Emotional hearing held on Lower East Side school

Landmarking process begins for P.S. 64, a former school,now facing renovation. On May 16, 2006, Landmarks heard emotional testimony regarding the potential designation of P. S. 64 at 605 East 9th Street in the East Village.

P.S. 64 was built in 1903-04 by C. B. J. Snyder, then superintendent of school buildings for the City. The school is in the French Renaissance Revival style, and built in Snyder’s signature H-plan to maximize light and air at the mid-block site. Several schools designed by Snyder have already been designated landmarks, including Stuyvesant High School and Flushing High School. One of P.S. 64’s innovative features is an auditorium that is directly accessible from the street. When the school was closed in the 1970s, the building morphed into the Charas/ El Bohio community center.

In 1998, a private owner, Gregg Singer, purchased the building and planned to transform it into a dormitory. Buildings denied Singer’s dorm permit application when he failed to show any connection to a New York City school. Singer appealed to BSA, which upheld Buildings’ denial. 2 CityLand 152 (Nov. 15, 2005).

At the hearing, the standing-room-only audience included Council Member Rosie Mendez, who called P.S. 64 an important community educational and cultural institution. Council Speaker Christine Quinn, Manhattan Borough President Scott Stringer, Assemblywomen Sylvia Freedman and Deborah Glick, and Senator Martin Connor all sent representatives urging designation. Resident Lillian Lifflander, who grew up in the neighborhood, spoke of the school uniting the many fractious ethnic groups that once populated the area, and the pride immigrant parents took in the school.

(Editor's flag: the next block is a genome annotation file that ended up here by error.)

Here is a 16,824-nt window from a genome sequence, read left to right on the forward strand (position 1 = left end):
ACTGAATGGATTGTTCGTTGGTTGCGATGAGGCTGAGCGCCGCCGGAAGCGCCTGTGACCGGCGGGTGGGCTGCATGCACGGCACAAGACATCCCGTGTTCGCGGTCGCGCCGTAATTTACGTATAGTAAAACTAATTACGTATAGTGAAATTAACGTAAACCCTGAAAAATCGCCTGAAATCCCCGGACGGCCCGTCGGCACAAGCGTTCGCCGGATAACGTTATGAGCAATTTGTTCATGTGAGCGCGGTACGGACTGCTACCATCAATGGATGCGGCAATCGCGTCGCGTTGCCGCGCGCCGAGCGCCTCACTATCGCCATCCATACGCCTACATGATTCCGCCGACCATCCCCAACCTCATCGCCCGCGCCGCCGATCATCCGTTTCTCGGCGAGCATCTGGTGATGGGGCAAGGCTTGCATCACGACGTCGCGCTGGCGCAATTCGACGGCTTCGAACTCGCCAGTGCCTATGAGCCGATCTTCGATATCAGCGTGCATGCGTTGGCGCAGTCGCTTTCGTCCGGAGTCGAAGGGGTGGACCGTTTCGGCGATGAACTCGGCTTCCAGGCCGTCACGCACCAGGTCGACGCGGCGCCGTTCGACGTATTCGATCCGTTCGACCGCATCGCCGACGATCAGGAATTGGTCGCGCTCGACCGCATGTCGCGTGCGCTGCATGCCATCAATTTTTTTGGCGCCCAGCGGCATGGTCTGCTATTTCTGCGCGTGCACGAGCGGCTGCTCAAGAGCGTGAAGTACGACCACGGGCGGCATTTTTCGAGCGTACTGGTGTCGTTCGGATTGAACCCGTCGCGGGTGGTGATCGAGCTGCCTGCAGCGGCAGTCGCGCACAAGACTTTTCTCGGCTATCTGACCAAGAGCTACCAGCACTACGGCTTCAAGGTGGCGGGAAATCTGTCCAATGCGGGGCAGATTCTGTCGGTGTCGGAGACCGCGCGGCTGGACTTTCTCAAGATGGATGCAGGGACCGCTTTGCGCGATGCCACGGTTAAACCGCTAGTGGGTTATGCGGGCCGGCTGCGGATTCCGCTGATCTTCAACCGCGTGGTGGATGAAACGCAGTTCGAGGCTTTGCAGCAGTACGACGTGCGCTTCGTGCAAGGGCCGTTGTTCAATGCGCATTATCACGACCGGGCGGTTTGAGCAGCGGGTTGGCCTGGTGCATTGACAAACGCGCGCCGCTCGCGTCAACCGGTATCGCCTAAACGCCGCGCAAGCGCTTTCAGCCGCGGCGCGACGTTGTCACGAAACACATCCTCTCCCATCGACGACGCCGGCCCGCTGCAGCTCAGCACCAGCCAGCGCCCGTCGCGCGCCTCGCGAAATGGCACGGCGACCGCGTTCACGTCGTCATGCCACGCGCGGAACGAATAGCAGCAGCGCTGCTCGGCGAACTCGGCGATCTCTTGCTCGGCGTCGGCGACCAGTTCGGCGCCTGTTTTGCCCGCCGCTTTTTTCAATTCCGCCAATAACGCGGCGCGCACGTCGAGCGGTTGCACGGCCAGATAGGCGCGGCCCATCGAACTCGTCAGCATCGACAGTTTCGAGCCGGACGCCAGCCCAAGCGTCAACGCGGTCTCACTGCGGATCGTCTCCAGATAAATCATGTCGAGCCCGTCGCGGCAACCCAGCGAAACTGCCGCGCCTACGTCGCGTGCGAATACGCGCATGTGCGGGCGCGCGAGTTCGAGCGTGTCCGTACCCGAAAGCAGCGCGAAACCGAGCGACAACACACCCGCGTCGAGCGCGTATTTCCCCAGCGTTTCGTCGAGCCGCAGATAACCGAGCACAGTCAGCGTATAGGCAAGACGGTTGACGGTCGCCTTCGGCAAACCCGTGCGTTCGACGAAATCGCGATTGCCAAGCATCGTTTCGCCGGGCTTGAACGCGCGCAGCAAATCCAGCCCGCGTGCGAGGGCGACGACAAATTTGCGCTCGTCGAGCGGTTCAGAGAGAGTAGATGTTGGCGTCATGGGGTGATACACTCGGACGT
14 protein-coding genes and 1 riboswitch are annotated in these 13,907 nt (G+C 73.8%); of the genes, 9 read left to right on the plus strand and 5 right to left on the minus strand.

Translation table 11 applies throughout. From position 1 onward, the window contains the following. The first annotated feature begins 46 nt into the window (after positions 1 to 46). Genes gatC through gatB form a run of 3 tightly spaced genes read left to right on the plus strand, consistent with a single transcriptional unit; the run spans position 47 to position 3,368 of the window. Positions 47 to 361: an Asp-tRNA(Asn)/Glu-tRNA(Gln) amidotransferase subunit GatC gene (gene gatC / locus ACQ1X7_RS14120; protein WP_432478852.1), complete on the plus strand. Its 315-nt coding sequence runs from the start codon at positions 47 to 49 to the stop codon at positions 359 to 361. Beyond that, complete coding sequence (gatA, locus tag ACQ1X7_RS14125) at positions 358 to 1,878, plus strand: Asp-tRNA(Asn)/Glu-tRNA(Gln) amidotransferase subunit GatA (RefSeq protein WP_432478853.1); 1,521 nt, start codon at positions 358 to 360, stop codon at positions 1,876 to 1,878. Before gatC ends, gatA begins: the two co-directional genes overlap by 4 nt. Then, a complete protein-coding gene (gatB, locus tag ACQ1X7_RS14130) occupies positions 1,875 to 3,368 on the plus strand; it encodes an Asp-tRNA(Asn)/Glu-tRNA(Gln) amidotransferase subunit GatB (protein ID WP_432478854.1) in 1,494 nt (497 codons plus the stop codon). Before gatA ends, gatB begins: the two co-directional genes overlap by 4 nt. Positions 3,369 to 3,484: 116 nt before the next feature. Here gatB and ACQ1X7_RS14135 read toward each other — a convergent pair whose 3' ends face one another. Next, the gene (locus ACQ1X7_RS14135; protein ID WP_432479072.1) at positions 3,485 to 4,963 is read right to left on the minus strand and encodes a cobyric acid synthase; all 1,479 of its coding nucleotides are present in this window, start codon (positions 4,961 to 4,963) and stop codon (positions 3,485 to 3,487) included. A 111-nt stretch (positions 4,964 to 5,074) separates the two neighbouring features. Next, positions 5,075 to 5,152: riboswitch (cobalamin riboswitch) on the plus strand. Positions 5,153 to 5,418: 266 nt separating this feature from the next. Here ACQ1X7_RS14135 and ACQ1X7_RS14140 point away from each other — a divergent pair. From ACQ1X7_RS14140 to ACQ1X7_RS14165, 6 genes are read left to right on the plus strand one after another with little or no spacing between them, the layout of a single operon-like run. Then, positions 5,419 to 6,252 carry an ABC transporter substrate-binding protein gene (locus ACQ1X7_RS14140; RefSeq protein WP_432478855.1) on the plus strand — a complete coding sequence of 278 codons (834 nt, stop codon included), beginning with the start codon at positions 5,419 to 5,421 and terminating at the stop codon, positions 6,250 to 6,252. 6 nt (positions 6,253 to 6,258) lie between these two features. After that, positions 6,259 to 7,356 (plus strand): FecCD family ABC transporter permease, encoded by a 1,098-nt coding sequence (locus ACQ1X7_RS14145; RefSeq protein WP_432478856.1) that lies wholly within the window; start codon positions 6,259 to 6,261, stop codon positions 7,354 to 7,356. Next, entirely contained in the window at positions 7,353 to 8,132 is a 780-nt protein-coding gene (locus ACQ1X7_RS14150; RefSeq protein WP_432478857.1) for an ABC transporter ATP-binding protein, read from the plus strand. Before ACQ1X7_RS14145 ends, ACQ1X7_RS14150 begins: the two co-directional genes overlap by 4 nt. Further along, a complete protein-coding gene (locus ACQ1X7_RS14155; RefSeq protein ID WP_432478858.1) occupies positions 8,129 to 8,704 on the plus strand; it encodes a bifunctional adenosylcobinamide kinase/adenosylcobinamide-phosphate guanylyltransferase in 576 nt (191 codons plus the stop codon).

Opponents were greeted with hisses from some members of the audience. Resident Allen Bortnick testified that a dormitory would be a benefit to the neighborhood, and that the school had outlived its usefulness.

After public testimony ended, Landmarks Chair Robert B. Tierney announced that the owner had requested an extension of time to present evidence. Landmarks had written assurance that P.S. 64 would not be touched in the interim. Commissioner Roberta Brandes Gratz called the hearing the most extraordinary one she had witnessed in three years. Commissioner Pike said he was “prepared to vote for designation today,” and Commissioner Moore agreed. The hearing was recessed until June 6.

LPC: Public School 64, 605 East 9th Street (LP-2189) (May 16, 2006).

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